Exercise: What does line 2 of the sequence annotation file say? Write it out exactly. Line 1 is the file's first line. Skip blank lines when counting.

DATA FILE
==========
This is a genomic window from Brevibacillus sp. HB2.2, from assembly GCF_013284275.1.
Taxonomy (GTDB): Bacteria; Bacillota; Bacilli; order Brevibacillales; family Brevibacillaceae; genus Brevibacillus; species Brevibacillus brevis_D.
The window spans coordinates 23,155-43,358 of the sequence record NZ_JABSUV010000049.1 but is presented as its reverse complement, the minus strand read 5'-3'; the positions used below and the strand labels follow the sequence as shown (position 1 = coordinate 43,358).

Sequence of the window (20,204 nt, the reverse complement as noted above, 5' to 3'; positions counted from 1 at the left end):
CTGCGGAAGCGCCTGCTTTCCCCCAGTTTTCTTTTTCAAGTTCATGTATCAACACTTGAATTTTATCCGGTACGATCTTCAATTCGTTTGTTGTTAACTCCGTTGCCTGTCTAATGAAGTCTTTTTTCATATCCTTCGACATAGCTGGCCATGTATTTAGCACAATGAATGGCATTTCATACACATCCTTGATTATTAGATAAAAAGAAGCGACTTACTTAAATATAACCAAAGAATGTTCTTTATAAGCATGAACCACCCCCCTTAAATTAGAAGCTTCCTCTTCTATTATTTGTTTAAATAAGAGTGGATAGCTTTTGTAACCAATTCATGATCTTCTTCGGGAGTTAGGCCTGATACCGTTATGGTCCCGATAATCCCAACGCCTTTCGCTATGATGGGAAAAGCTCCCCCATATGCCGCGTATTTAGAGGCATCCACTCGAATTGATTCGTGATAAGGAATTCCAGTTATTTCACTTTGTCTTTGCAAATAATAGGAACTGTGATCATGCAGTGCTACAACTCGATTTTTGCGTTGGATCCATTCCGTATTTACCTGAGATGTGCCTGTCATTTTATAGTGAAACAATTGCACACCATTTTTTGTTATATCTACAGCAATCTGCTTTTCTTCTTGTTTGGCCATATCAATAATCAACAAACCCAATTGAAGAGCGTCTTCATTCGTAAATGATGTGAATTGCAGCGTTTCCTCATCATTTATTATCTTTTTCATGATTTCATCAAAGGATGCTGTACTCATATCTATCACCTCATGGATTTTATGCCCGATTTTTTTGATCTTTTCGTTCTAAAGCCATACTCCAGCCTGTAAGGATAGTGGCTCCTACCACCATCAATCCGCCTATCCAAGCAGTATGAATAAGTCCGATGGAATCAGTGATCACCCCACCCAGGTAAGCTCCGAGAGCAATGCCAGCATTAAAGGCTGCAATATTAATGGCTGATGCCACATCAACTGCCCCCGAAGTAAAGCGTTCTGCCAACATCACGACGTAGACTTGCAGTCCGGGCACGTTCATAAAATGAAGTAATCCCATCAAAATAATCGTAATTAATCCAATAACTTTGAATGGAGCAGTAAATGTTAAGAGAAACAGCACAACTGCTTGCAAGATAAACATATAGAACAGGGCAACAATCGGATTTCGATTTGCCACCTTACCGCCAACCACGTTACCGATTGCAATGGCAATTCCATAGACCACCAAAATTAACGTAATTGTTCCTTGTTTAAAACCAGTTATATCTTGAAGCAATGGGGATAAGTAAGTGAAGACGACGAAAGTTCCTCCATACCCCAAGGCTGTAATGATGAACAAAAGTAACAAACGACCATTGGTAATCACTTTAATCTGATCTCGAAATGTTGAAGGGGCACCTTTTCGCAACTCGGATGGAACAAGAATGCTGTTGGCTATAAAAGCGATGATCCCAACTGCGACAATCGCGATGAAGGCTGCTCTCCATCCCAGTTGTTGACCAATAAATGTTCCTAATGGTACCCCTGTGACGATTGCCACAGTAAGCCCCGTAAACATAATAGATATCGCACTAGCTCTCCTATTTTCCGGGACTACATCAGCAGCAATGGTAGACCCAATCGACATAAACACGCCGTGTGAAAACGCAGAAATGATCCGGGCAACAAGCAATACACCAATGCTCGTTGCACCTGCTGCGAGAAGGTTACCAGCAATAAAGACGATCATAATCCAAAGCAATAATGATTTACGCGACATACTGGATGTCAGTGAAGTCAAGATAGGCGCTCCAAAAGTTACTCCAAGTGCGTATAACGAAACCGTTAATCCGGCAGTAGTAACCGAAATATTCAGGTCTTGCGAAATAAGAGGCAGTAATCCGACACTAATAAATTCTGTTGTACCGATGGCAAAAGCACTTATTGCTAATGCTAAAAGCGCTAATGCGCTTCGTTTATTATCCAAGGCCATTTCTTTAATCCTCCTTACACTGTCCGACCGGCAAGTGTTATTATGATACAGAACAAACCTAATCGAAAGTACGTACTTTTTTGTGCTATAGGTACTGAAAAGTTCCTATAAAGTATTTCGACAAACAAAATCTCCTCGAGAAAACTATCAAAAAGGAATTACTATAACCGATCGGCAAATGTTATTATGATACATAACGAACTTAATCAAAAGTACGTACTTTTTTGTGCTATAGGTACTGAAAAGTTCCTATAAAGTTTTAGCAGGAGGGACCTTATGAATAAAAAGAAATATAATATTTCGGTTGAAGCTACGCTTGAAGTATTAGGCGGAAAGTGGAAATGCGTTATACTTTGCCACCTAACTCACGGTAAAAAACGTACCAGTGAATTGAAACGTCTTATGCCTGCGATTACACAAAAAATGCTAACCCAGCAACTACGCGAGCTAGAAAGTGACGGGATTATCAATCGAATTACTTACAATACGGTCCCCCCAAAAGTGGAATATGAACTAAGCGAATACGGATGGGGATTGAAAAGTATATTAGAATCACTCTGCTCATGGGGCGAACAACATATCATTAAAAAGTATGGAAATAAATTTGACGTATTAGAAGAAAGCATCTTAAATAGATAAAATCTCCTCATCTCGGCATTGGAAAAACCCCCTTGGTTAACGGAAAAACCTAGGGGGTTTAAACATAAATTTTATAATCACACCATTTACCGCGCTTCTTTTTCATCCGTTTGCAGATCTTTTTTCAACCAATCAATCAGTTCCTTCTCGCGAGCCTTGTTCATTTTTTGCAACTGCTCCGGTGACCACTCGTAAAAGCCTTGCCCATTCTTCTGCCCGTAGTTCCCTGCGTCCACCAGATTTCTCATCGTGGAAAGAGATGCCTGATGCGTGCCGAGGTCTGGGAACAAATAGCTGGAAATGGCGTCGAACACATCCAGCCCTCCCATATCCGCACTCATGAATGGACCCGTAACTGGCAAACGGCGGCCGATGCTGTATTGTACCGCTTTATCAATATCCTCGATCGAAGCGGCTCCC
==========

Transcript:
Taxonomy (GTDB): Bacteria; Bacillota; Bacilli; order Brevibacillales; family Brevibacillaceae; genus Brevibacillus; species Brevibacillus brevis_D.